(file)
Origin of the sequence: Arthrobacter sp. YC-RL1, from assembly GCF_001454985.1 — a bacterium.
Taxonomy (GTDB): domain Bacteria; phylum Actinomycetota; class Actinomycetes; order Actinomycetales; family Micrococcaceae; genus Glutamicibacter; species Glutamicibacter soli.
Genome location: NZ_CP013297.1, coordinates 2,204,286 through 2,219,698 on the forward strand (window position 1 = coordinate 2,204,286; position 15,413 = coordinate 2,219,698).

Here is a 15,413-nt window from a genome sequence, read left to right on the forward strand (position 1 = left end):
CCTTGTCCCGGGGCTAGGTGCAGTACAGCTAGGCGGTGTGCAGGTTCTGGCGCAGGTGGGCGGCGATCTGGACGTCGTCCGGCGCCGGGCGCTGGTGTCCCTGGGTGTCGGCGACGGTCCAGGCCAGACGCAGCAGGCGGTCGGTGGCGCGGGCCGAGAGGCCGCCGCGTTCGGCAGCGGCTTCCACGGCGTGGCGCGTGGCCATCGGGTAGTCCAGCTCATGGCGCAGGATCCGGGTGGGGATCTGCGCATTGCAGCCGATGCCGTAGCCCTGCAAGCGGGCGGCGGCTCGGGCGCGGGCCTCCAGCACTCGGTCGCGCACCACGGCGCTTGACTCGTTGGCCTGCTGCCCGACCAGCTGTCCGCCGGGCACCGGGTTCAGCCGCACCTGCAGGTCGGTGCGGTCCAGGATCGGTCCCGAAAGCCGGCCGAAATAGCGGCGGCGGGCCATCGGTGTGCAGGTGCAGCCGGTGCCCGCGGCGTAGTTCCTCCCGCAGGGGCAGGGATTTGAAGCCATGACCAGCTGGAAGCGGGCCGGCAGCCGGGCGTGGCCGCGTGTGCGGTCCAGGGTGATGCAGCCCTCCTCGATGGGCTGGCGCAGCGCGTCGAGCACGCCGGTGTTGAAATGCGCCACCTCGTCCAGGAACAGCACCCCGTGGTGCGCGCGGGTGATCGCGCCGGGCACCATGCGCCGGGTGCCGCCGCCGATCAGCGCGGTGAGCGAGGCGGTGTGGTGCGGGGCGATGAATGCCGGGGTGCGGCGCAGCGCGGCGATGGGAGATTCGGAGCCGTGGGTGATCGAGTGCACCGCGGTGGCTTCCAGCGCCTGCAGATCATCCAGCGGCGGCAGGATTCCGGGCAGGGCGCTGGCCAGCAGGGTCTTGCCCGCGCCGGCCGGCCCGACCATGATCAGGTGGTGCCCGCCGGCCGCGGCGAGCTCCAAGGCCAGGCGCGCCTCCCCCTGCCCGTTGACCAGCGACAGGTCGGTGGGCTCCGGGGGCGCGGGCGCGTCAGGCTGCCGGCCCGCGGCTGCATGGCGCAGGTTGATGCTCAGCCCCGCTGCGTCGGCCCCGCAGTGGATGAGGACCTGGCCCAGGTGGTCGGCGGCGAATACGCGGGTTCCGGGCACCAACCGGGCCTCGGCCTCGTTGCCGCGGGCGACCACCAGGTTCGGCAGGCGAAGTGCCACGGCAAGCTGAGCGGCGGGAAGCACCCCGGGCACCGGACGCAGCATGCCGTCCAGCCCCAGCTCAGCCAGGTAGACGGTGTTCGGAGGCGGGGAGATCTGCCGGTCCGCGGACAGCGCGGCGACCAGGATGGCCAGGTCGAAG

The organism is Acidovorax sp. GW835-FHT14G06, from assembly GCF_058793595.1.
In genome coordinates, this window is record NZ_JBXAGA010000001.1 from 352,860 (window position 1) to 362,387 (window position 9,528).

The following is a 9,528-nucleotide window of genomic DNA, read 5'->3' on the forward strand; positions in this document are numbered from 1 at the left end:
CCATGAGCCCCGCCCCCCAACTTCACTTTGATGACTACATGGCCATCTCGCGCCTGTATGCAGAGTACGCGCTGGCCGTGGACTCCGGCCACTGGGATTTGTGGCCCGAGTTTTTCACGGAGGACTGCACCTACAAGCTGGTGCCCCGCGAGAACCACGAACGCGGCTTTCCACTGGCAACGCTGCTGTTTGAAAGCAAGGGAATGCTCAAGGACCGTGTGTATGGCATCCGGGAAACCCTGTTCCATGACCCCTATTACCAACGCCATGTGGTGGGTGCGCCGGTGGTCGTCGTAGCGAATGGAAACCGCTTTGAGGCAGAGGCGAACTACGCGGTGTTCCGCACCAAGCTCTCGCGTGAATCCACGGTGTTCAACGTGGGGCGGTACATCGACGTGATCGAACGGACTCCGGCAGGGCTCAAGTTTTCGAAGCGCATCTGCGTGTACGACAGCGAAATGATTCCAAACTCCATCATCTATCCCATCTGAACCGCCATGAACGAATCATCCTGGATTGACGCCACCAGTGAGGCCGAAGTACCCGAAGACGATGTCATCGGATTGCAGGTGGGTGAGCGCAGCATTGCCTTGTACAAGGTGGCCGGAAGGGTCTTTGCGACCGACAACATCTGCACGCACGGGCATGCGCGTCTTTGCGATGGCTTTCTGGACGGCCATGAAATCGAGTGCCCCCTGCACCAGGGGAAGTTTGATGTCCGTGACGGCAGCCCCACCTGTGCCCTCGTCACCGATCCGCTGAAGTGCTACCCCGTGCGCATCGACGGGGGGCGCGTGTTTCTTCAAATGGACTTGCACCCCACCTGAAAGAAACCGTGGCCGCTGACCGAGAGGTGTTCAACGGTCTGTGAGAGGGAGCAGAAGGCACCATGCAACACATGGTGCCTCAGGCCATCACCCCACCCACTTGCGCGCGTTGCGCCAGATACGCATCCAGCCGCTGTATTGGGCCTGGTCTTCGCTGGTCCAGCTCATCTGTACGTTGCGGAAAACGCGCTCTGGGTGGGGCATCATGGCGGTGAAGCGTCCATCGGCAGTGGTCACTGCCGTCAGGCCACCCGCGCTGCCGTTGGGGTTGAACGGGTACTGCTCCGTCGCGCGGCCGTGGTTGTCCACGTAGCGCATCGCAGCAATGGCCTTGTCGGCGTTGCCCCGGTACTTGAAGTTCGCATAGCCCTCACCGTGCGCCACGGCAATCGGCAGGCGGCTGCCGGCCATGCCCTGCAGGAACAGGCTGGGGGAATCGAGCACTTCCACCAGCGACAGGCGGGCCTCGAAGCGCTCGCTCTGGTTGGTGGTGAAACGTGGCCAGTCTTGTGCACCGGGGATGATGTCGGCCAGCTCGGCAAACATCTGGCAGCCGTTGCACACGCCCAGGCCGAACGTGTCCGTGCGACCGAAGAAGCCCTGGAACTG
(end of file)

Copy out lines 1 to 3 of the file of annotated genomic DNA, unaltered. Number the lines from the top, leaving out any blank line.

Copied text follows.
Origin of the sequence: Arthrobacter sp. YC-RL1, from assembly GCF_001454985.1 — a bacterium.
Taxonomy (GTDB): domain Bacteria; phylum Actinomycetota; class Actinomycetes; order Actinomycetales; family Micrococcaceae; genus Glutamicibacter; species Glutamicibacter soli.
Genome location: NZ_CP013297.1, coordinates 2,204,286 through 2,219,698 on the forward strand (window position 1 = coordinate 2,204,286; position 15,413 = coordinate 2,219,698).